Trump And GOP Evangelicals Versus The Founding Fathers.

It’s difficult for me to write anything that places the Founding Fathers and Donald Trump in the same sentence or even on the same planet. But I cannot let stand the Donald’s unconstitutional call for excluding Muslims from our nation. Nor can I ignore his recent pandering to evangelicals who claim that the Founders intended the US to be a Christian nation. Somehow, he has convinced evangelicals that he will protect their ability to “practice their religion in the public square”; to discriminate; to use government to force their beliefs on others. Their embrace of Trump is especially humorous given the fact that he seemingly considers himself a deity, and that he so obviously worships at the altars of fame, power and money.

Fortunately, there is no need for me to compose my thoughts on the confluence of religion and government. I can rely on much more authoritative sources – the Founders themselves.

General George Washington, hero of the Revolution and the nation’s first president:
“Of all the animosities which have existed among mankind, those which are caused by a difference of sentiments in religion appear to be the most inveterate and distressing, and ought to be deprecated.” – letter to Edward Newenham

“We have abundant reason to rejoice that in this Land the light of truth and reason has triumphed over the power of bigotry and superstition. In this enlightened Age and in this Land of equal liberty it is our boast, that a man’s religious tenets will not forfeit the protection of the Laws, nor deprive him of the right of attaining and holding the highest Offices that are known in the United States.” – letter to the members of the New Church in Baltimore

“… the Government of the United States, which gives to bigotry no sanction, to persecution no assistance, requires only that they who live under its protection, should demean themselves as good citizens.” – letter to Touro Synagogue

“If I could conceive that the general government might ever be so administered as to render the liberty of conscience insecure, I beg you will be persuaded, that no one would be more zealous than myself to establish effectual barriers against the horrors of spiritual tyranny, and every species of religious persecution.” – letter to the United Baptist Chamber of Virginia

John Adams, revolutionary leader and the nation’s 2nd president:
“The United States of America have exhibited, perhaps, the first example of governments erected on the simple principles of nature; and if men are now sufficiently enlightened to disabuse themselves of artifice, imposture, hypocrisy, and superstition, they will consider this event as an era in their history. Although the detail of the formation of the American governments is at present little known or regarded either in Europe or in America, it may hereafter become an object of curiosity. It will never be pretended that any persons employed in that service had interviews with the gods, or were in any degree under the influence of Heaven, more than those at work upon ships or houses, or laboring in merchandise or agriculture; it will forever be acknowledged that these governments were contrived merely by the use of reason and the senses.” – A Defence of the Constitutions of Government of the United States of America

“The Government of the United States of America is not in any sense founded on the Christian religion.” – 1797 Treaty of Tripoli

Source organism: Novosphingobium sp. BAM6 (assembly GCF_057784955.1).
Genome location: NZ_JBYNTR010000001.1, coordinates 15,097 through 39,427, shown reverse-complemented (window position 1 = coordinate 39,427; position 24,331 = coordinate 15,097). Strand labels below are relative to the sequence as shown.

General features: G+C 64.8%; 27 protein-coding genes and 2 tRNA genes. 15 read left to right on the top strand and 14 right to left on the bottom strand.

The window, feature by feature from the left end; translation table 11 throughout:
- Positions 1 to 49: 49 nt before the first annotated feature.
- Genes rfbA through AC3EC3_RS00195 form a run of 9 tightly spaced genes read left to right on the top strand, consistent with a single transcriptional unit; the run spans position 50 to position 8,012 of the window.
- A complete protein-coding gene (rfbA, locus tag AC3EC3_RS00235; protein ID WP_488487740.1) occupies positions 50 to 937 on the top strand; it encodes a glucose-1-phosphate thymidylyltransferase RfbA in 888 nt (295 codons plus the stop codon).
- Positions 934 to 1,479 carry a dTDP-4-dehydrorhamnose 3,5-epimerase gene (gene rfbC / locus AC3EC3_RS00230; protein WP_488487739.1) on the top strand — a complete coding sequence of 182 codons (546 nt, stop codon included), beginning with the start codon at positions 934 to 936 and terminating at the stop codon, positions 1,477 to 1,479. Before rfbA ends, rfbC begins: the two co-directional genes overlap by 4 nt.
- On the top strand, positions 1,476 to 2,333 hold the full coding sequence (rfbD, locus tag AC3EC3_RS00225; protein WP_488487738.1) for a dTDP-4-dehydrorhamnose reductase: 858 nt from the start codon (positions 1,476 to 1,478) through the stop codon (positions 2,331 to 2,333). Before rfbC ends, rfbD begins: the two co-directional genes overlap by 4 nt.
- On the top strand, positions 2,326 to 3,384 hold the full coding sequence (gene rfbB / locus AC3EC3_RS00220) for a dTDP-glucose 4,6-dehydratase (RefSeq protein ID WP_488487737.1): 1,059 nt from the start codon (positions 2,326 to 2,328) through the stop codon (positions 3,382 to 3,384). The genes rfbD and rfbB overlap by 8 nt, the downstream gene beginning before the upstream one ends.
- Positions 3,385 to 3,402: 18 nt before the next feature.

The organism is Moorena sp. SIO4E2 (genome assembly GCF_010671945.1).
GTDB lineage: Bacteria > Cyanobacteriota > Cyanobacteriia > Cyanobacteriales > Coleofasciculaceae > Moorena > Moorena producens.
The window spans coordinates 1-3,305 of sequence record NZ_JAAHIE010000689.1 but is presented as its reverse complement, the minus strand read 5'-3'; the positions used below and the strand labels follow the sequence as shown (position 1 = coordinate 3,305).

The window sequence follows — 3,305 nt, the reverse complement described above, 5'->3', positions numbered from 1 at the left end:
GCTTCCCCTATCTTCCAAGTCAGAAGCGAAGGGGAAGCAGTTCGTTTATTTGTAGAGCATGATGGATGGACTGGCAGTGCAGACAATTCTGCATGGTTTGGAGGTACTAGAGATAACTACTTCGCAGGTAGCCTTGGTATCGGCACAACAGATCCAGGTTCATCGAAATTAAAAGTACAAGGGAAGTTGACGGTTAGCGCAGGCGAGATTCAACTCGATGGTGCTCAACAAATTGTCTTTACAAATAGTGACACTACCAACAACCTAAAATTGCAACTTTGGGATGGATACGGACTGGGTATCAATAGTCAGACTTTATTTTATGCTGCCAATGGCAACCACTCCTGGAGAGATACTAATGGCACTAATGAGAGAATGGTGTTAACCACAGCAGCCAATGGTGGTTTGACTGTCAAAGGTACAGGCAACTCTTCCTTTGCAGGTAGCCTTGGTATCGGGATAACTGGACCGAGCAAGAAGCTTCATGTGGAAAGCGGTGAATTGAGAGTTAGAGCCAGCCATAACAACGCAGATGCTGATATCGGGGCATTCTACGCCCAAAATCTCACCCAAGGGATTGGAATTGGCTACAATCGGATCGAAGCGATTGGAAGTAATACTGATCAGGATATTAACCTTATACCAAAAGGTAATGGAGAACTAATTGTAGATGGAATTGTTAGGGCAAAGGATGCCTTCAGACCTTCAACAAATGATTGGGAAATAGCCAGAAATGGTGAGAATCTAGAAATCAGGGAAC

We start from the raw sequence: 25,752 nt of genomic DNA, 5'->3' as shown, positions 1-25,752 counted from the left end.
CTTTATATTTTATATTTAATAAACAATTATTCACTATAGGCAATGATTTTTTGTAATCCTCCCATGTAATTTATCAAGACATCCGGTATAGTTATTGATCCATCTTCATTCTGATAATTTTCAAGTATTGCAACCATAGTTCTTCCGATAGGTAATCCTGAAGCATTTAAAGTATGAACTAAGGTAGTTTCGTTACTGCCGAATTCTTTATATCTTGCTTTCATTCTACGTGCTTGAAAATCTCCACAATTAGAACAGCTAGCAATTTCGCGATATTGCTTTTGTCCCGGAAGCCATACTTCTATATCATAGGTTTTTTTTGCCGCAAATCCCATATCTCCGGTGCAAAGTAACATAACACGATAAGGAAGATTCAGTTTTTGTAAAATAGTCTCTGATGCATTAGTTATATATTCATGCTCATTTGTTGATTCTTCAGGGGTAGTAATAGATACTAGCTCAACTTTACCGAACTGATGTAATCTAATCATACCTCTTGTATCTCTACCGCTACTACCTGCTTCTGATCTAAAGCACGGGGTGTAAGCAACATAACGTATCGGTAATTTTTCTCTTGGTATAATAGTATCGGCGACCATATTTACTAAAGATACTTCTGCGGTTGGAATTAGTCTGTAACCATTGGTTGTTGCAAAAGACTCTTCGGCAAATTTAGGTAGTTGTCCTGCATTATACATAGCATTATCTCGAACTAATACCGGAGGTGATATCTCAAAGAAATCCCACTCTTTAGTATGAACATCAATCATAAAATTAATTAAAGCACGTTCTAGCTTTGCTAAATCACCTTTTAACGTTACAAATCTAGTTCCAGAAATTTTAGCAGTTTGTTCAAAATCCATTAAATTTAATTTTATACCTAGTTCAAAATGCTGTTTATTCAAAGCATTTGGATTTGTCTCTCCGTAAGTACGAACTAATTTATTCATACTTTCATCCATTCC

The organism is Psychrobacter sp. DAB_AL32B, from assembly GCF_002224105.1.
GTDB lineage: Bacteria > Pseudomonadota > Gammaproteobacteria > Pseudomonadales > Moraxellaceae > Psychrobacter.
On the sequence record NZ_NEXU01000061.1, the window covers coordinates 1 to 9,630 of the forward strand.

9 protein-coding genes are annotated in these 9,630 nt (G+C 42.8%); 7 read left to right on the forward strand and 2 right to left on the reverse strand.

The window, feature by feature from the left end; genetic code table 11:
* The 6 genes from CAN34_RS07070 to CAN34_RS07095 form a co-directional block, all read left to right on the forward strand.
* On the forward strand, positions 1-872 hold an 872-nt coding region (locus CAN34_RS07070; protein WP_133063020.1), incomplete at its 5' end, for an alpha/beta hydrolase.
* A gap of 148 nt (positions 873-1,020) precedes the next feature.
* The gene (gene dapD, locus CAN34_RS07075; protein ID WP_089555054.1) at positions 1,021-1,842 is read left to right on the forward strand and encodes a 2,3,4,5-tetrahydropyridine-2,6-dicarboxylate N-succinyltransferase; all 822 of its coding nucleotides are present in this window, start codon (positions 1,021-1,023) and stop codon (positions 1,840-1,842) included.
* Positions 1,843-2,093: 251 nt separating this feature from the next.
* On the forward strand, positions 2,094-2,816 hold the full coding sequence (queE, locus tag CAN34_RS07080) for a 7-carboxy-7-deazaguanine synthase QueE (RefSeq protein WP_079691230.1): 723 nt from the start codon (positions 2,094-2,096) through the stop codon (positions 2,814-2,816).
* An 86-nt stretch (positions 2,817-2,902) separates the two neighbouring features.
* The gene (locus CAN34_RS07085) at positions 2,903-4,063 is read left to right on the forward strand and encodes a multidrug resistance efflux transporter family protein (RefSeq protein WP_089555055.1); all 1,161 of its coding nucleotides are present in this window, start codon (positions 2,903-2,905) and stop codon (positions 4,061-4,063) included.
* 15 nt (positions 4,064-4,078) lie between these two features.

James Madison, “Father of the Constitution”, author of the Bill of Rights and the nation’s 4th president:
“What influence, in fact, have ecclesiastical establishments had on society? In some instances they have been seen to erect a spiritual tyranny on the ruins of the civil authority; on many instances they have been seen upholding the thrones of political tyranny; in no instance have they been the guardians of the liberties of the people. Rulers who wish to subvert the public liberty may have found an established clergy convenient auxiliaries. A just government, instituted to secure and perpetuate it, needs them not.” – A Memorial and Remonstrance

“And I have no doubt that every new example will succeed, as every past one has done, in shewing [sic] that religion & Govt will both exist in greater purity, the less they are mixed together.” – letter to Edward Livingston

“The civil government functions with complete success by the total separation of the Church from the State.”

“The purpose of separation of church and state is to keep forever from these shores the ceaseless strife that has soaked the soil of Europe in blood for centuries.” – letter objecting to the use of government land for churches

Thomas Jefferson, author of the Declaration of Independence and the nation’s 3rd president:
“Believing with you that religion is a matter which lies solely between man and his God, that he owes account to none other for his faith or his worship, that the legislative powers of government reach actions only, and not opinions, I contemplate with sovereign reverence that act of the whole American people which declared that their legislature should ‘make no law respecting an establishment of religion, or prohibiting the free exercise thereof,’ thus building a wall of separation between church and State.” – letter to the Baptists of Danbury, Connecticut

“History, I believe, furnishes no example of a priest-ridden people maintaining a free civil government. This marks the lowest grade of ignorance of which their civil as well as religious leaders will always avail themselves for their own purposes.” — letter to Alexander von Humboldt

“Christianity neither is, nor ever was a part of the common law.” – letter to Dr. Thomas Cooper